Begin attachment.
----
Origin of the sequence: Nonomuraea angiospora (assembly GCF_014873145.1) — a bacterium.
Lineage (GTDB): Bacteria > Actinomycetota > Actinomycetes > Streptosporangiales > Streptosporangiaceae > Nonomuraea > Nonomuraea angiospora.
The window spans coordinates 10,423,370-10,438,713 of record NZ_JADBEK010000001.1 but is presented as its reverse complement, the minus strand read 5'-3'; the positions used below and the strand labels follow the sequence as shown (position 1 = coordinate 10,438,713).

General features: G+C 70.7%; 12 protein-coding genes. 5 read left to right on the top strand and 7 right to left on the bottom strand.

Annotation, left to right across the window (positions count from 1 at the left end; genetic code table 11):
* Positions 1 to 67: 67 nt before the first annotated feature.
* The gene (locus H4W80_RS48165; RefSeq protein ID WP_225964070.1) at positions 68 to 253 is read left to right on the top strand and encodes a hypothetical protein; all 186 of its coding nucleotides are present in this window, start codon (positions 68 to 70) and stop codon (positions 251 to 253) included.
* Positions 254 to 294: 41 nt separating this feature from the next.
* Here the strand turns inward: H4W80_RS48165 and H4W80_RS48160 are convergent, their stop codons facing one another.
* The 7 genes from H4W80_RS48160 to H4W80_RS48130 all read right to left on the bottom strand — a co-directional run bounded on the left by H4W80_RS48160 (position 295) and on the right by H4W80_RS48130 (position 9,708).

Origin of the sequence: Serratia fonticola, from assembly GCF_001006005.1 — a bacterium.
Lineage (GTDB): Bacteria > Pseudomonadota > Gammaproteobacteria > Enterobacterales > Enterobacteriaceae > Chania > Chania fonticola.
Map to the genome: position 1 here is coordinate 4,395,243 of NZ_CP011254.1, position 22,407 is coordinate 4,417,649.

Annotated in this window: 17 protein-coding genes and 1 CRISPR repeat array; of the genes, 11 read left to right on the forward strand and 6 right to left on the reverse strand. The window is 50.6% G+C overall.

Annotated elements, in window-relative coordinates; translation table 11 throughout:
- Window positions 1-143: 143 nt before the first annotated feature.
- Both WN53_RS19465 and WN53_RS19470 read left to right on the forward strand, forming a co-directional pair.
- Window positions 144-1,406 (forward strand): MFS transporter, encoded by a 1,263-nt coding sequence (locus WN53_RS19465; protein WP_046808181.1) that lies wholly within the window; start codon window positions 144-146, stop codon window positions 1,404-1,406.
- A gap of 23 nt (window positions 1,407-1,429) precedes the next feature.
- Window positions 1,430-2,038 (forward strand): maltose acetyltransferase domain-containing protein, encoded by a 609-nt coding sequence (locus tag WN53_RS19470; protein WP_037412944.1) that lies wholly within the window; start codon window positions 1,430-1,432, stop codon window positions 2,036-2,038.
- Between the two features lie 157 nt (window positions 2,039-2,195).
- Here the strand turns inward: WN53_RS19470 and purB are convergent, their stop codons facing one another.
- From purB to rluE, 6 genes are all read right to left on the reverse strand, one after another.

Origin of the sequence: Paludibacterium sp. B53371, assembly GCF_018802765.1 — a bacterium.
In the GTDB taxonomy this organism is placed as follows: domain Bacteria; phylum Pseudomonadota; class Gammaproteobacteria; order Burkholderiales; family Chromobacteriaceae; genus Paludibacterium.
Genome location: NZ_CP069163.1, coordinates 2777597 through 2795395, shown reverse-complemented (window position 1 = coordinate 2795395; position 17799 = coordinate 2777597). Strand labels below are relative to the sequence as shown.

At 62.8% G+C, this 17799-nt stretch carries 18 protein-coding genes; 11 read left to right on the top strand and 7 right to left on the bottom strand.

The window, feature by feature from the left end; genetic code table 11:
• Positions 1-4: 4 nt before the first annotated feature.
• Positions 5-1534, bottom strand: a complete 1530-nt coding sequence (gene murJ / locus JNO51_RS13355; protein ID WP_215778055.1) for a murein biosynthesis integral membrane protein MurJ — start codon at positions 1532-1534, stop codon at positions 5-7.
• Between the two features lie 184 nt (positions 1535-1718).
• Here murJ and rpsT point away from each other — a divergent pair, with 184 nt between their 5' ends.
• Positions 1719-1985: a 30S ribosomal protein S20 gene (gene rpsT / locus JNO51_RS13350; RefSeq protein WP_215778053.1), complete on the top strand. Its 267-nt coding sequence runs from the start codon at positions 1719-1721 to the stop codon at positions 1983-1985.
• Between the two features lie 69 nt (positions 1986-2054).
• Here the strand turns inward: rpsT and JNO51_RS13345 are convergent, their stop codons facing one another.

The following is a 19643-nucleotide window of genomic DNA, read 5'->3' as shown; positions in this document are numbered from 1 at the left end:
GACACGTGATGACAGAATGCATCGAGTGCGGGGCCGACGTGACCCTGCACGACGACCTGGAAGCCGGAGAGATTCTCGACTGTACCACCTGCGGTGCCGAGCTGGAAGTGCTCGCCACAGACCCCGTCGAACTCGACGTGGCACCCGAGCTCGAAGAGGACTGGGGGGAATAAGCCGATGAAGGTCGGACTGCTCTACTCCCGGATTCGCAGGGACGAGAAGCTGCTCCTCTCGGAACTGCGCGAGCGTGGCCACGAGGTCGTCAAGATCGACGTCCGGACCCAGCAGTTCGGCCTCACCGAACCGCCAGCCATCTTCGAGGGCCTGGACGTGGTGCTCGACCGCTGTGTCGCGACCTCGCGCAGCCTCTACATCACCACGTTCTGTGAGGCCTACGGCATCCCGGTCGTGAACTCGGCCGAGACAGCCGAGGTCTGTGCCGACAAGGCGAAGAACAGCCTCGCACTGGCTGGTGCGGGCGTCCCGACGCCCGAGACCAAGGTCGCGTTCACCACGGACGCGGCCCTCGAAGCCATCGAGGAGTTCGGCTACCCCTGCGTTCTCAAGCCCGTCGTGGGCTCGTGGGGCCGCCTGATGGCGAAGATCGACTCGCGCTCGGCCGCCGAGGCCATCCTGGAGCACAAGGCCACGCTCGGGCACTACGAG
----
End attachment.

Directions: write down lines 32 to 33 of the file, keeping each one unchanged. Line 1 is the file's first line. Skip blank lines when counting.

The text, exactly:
• Here murJ and rpsT point away from each other — a divergent pair, with 184 nt between their 5' ends.
• Positions 1719-1985: a 30S ribosomal protein S20 gene (gene rpsT / locus JNO51_RS13350; RefSeq protein WP_215778053.1), complete on the top strand. Its 267-nt coding sequence runs from the start codon at positions 1719-1721 to the stop codon at positions 1983-1985.